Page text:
A seven year old boy was hospitalized after nearly drowning at Jungle Island in Miami. The popular local and tourist destination became the scene of a near death when the boy, who was on a field trip with his summer camp, took off his life jacket and attempted to swim to one of the inflatable floats. Supervisors noticed the boy struggling to stay above water and signaled to lifeguards. One of the lifeguards pulled the boy out and performed CPR until paramedics arrived. A spokeswoman for Jungle Island said the accident occurred near Parrot Cove and paramedics arrived within minutes. The boy was crying by the time help arrived and was in stable condition when transported to the hospital. Jungle Island is cooperating with officials in the investigation into the matter.
Drowning accidents in Miami are a major concern for many parents because children are around water all the time. The Centers for Disease Control and Prevention reports that nearly 4,000 people die from drowning every year. Fortunately, camp supervisors were able to recognize that this young child was in distress before it was too late. Drowning, however, can be difficult to spot. The following is a primer on what drowning looks like. By recognizing a drowning child or adult, you could save their life.
How to Tell if Someone is Drowning
There is a common misconception that people or children who are drowning will shout for help, wave their arms in the air, and appear to be struggling to stay afloat. These actions are in fact called thrashing. Trashing is a sign that someone is experiencing aquatic distress. Anyone acting in this manner should immediately be pulled out of the water. Spotting someone while they are still in the stages of aquatic distress is the ideal outcome because these individuals will be fine once removed from the water.
Those that are truly drowning will often not make any noise. When you are drowning, you have past the point of being able to call out for help. Instead, a drowning person's head will generally be low in the water with their mouth at water level or their head tipped back and their mouth open. Their eyes may appear vacant or glossy and unable to focus on their surroundings. A drowning person will often not be using their legs and will appear to be vertical in the water. They may still be trying to swim but are not making any headway. They could appear to be climbing an invisible ladder or attempting to roll on to their back. They will generally turn to face land or stairs if in the pool.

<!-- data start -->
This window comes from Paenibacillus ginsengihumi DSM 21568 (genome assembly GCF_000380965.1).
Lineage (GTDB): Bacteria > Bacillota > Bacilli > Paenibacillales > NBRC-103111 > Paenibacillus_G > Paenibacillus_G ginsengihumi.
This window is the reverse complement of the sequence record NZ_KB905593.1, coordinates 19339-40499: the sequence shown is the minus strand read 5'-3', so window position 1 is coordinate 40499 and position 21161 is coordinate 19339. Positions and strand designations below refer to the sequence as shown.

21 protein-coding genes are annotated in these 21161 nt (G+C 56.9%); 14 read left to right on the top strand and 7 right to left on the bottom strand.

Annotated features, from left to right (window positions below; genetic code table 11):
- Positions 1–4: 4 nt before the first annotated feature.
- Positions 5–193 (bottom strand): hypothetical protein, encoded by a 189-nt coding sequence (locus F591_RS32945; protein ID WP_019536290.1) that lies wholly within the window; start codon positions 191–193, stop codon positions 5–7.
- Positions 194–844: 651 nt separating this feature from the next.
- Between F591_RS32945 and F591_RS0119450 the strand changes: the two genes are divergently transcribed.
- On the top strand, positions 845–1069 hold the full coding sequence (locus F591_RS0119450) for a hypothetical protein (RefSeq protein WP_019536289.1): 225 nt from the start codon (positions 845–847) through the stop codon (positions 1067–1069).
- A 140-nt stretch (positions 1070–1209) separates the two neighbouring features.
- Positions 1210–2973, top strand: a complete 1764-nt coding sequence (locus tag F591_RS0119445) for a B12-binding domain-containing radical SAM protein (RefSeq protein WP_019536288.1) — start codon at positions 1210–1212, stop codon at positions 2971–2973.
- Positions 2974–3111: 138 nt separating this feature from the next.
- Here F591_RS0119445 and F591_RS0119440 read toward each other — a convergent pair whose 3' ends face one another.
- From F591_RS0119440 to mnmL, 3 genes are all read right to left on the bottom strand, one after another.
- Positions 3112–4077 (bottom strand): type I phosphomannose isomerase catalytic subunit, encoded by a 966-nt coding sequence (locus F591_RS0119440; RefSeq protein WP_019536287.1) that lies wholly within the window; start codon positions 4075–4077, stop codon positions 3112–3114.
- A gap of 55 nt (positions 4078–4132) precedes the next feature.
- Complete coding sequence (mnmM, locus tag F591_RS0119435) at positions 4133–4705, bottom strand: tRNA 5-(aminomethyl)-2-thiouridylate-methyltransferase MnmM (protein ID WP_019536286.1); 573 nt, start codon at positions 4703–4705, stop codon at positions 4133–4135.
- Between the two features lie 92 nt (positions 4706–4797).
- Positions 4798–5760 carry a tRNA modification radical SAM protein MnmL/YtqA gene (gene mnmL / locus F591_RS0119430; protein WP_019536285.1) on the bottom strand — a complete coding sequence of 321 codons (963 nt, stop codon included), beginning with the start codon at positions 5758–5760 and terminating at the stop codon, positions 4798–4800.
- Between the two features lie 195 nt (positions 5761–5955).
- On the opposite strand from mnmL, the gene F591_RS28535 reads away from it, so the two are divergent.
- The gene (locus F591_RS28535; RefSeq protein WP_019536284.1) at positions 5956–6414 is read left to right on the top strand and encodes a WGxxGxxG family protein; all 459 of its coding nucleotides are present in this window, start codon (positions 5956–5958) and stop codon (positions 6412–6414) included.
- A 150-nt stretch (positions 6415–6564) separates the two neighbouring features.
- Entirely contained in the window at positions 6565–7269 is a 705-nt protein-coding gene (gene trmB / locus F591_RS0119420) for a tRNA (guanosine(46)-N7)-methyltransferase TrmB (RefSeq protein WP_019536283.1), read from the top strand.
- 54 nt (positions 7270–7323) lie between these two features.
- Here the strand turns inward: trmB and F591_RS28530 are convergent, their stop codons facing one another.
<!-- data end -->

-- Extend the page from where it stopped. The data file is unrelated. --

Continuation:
When you see these signs, it is imperative that you seek help for the drowning individual. Call 911, signal a lifeguard, or provide the person with a flotation device. Act fast as CPR may be necessary to save the drowning person's life.
Greenberg Stone and Urbano: Over 130 Years of Collective Experience
Drowning accidents claim the lives of thousands each year and they are entirely preventable. If you have lost a child to a drowning accident or been injured in a near drowning, the Miami Personal Injury Attorneys at Greenberg Stone and Urbano are here to help. For over 130 collective years, we have assisted accident victims in bringing personal injury as well as wrongful death claims across South Florida. Our dedication to providing superior legal services and client centered approach has earned us an AV rating from Martindale Hubbell and recognition as one of South Florida's top firms by the Miami Herald. Allow our exceptional attorneys to provide you with excellence of legal services. Call us at (888) 499-9700 or (305) 595-2400 or visit our website to schedule your initial consultation.